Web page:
In the past year, I discovered a love of Indian food. I’m not an expert at all; I can’t tell you the names of everything I like, let alone what part of India the recipe originally comes from. But the warm spices, a bit of heat, served with rice and naan strikes me as comfort food, even though I didn’t grow up with it. It all started when I got a Groupon to try a local Indian restaurant. We loved it, especially since it’s just around the corner from us. A friend recommended a buffet-style place, which was also delicious. (You know it’s pretty good when all the Indian graduate students eat there.)
However, it’s expensive to eat out all the time, even when it’s good food. So I’ve been collecting recipes, hoping that we can make something at home that comes close to the food at the restaurant. This is the first. I should note that we are fortunate to live in a college town, so we have more options for acquiring international ingredients. We also have access to a spice bar, so getting good spices is not a problem either.
Despite that, we did have a hard time with some of these ingredients, as they are not as straightforward as they might appear at first. For one, curry powder is just a mix of spices. Every possible spice mix they use in Indian food could be considered “curry powder”. You can search the ‘net for a recipe that features the spices you like. We are still trying to use up a generic one from the super market, but after that I’d like to experiment with various combinations.
Similarly, curry paste comes in many varieties as well. Most common is Thai curry paste. We really wanted to try to make this like an Indian curry, so we searched specifically for Indian curry paste. We actually ended up not finding any, and so I just added more curry powder. Again, I’m sure there are many recipes on the ‘net on how to make your own, and I may do that in the future, if it can freeze well.
This whole search for ingredients has prompted me to start adding Indian cookbooks to my reading list so that I can truly understand how everything works. I feel it’s somewhat offensive to love a type of food and yet not know anything about it. Like not knowing that salsa comes in many varieties in Mexican cooking, for example.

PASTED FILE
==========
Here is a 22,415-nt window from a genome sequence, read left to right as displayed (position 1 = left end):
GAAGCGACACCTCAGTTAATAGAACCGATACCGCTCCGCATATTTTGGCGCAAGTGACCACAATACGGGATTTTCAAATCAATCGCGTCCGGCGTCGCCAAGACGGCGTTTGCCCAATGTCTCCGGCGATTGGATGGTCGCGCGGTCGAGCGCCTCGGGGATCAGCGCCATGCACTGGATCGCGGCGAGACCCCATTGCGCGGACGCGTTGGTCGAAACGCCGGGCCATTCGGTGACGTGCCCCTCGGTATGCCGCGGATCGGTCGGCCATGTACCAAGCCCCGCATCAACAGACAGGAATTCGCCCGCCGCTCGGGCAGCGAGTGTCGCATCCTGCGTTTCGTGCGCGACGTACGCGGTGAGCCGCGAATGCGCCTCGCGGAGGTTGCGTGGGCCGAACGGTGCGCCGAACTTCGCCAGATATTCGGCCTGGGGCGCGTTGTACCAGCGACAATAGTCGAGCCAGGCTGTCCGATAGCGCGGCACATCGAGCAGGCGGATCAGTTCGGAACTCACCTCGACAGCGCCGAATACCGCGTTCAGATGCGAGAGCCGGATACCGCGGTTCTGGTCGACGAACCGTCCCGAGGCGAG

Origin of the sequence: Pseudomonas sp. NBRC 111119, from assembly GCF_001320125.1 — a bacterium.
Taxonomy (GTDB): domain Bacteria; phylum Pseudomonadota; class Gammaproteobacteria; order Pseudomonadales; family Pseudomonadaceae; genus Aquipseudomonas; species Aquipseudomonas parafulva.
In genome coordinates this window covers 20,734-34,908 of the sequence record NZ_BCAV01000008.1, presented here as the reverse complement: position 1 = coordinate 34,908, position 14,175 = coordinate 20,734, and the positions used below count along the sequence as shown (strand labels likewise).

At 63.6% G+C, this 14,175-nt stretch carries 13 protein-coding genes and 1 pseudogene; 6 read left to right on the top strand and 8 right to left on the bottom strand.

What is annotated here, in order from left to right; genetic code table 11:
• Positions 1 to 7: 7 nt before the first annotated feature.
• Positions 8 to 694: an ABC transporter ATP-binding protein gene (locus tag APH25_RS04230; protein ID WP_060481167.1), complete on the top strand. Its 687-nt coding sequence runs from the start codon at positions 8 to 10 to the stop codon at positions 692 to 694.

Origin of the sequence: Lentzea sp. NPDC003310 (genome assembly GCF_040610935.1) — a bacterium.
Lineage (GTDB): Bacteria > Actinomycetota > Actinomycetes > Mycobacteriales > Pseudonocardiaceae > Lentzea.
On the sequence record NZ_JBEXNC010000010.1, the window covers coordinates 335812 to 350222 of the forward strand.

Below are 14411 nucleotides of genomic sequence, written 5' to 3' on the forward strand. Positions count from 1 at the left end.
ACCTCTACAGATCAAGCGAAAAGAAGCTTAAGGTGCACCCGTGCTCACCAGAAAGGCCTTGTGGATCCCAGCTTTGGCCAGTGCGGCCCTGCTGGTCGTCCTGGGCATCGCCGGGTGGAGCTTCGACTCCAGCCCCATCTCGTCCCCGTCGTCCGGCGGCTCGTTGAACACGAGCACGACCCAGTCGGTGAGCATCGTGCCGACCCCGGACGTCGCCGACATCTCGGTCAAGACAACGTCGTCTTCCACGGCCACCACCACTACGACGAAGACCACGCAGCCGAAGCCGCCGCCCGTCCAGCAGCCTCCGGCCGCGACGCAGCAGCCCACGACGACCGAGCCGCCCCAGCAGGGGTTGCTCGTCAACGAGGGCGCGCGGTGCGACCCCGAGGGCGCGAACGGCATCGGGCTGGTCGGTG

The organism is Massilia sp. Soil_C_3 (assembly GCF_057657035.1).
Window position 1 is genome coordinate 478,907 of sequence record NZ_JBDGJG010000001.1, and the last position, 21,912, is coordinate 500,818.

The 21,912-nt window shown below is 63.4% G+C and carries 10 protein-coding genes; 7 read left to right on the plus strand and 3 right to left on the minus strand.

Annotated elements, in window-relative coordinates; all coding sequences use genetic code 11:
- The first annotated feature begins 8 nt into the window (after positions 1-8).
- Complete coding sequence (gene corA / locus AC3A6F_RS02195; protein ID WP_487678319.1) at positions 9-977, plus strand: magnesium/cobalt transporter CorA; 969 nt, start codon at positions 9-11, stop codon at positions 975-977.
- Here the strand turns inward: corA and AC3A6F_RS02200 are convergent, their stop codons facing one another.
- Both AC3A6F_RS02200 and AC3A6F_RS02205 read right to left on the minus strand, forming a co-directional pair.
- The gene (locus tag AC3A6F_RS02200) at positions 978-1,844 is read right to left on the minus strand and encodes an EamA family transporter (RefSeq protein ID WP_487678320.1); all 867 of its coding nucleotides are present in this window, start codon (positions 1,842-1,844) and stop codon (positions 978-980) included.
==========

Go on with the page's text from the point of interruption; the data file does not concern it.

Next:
In a worst case scenario, you can just get a jar of a simmer sauce like these. We did get a jar to try, but I really want to learn to make my own.
For the original recipe, click here. Keep an eye on how many servings the recipe you’re making has. My version below supposedly serves 4.
- 1 cup red lentils
- 1/2 onion, diced
- 1-2 tbsp coconut oil
- 1 tbsp curry powder (because I couldn’t find curry paste)
- 1/2 tsp ground turmeric
- 1/2 tsp ground cumin
- 1/2 tsp chili powder (I used Ancho. I may try a different type next time.)
- 1/2 tsp salt
- 1/2 tsp sugar
- 1/2 tsp mince garlic (about one clove)
- 1/2 tsp ginger root, minced (about a 1-inch piece)
- 1 cup tomato puree
Wash the lentils in cold water until the water runs clear (this is very important or the lentils will get “scummy”), put the lentils in a pot with water to cover and simmer covered until lentils tender (add more water if necessary). You may need to stir to make sure they are cooking evenly.
In a large skillet or saucepan, start caramelizing the onions in the coconut oil over low heat. Do not let get brown! While they are cooking, combine all the spices in a separate mixing bowl. When the onions are cooked, add the curry mixture and cook over high heat for 1-2 minutes, stirring constantly. Stir in the tomato puree and simmer over a low heat until the lentils are done.
When the lentils are done, drain the remaining water from them and add to the curry mixture. Serve with rice or naan.
Notes: This is exactly what I was looking for: warm spices, hearty filling fare, and vegetarian. Andrew really liked it. Mine turned out a little dry, probably because I completely drained the lentils. You might want to keep some of the cooking water from the lentils to help make the dish more sauce-y or perhaps use more tomato puree, as my dry version was hard to eat with rice.